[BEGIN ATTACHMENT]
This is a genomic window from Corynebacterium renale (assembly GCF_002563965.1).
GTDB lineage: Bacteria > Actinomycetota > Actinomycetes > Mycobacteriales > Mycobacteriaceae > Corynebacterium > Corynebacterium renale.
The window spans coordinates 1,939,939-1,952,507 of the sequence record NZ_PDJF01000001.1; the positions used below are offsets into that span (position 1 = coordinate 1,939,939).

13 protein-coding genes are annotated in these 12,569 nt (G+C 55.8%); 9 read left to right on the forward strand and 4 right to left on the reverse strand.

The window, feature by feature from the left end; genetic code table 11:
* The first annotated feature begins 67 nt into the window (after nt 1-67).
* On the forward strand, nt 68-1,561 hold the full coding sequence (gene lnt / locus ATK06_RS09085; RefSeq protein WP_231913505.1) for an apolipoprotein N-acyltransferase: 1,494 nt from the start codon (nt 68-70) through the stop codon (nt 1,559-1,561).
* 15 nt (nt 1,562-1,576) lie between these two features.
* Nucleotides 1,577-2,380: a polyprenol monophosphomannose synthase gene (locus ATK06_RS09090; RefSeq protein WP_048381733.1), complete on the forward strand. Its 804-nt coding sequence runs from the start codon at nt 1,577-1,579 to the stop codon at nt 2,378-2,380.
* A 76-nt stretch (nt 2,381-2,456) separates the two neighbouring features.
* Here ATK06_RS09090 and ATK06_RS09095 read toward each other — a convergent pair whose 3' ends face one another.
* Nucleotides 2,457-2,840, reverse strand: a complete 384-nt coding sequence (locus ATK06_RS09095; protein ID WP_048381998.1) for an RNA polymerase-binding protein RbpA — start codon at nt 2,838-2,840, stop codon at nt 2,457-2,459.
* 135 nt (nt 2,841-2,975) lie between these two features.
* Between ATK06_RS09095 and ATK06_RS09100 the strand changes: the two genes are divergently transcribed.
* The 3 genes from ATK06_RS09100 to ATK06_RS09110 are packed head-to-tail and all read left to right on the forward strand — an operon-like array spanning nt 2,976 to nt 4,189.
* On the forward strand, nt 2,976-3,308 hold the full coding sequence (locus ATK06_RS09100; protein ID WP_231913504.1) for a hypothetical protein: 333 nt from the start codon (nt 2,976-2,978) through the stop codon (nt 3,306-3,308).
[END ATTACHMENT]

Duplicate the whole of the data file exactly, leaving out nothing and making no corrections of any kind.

This is a genomic window from Corynebacterium renale (assembly GCF_002563965.1).
GTDB lineage: Bacteria > Actinomycetota > Actinomycetes > Mycobacteriales > Mycobacteriaceae > Corynebacterium > Corynebacterium renale.
The window spans coordinates 1,939,939-1,952,507 of the sequence record NZ_PDJF01000001.1; the positions used below are offsets into that span (position 1 = coordinate 1,939,939).

13 protein-coding genes are annotated in these 12,569 nt (G+C 55.8%); 9 read left to right on the forward strand and 4 right to left on the reverse strand.

The window, feature by feature from the left end; genetic code table 11:
* The first annotated feature begins 67 nt into the window (after nt 1-67).
* On the forward strand, nt 68-1,561 hold the full coding sequence (gene lnt / locus ATK06_RS09085; RefSeq protein WP_231913505.1) for an apolipoprotein N-acyltransferase: 1,494 nt from the start codon (nt 68-70) through the stop codon (nt 1,559-1,561).
* 15 nt (nt 1,562-1,576) lie between these two features.
* Nucleotides 1,577-2,380: a polyprenol monophosphomannose synthase gene (locus ATK06_RS09090; RefSeq protein WP_048381733.1), complete on the forward strand. Its 804-nt coding sequence runs from the start codon at nt 1,577-1,579 to the stop codon at nt 2,378-2,380.
* A 76-nt stretch (nt 2,381-2,456) separates the two neighbouring features.
* Here ATK06_RS09090 and ATK06_RS09095 read toward each other — a convergent pair whose 3' ends face one another.
* Nucleotides 2,457-2,840, reverse strand: a complete 384-nt coding sequence (locus ATK06_RS09095; protein ID WP_048381998.1) for an RNA polymerase-binding protein RbpA — start codon at nt 2,838-2,840, stop codon at nt 2,457-2,459.
* 135 nt (nt 2,841-2,975) lie between these two features.
* Between ATK06_RS09095 and ATK06_RS09100 the strand changes: the two genes are divergently transcribed.
* The 3 genes from ATK06_RS09100 to ATK06_RS09110 are packed head-to-tail and all read left to right on the forward strand — an operon-like array spanning nt 2,976 to nt 4,189.
* On the forward strand, nt 2,976-3,308 hold the full coding sequence (locus ATK06_RS09100; protein ID WP_231913504.1) for a hypothetical protein: 333 nt from the start codon (nt 2,976-2,978) through the stop codon (nt 3,306-3,308).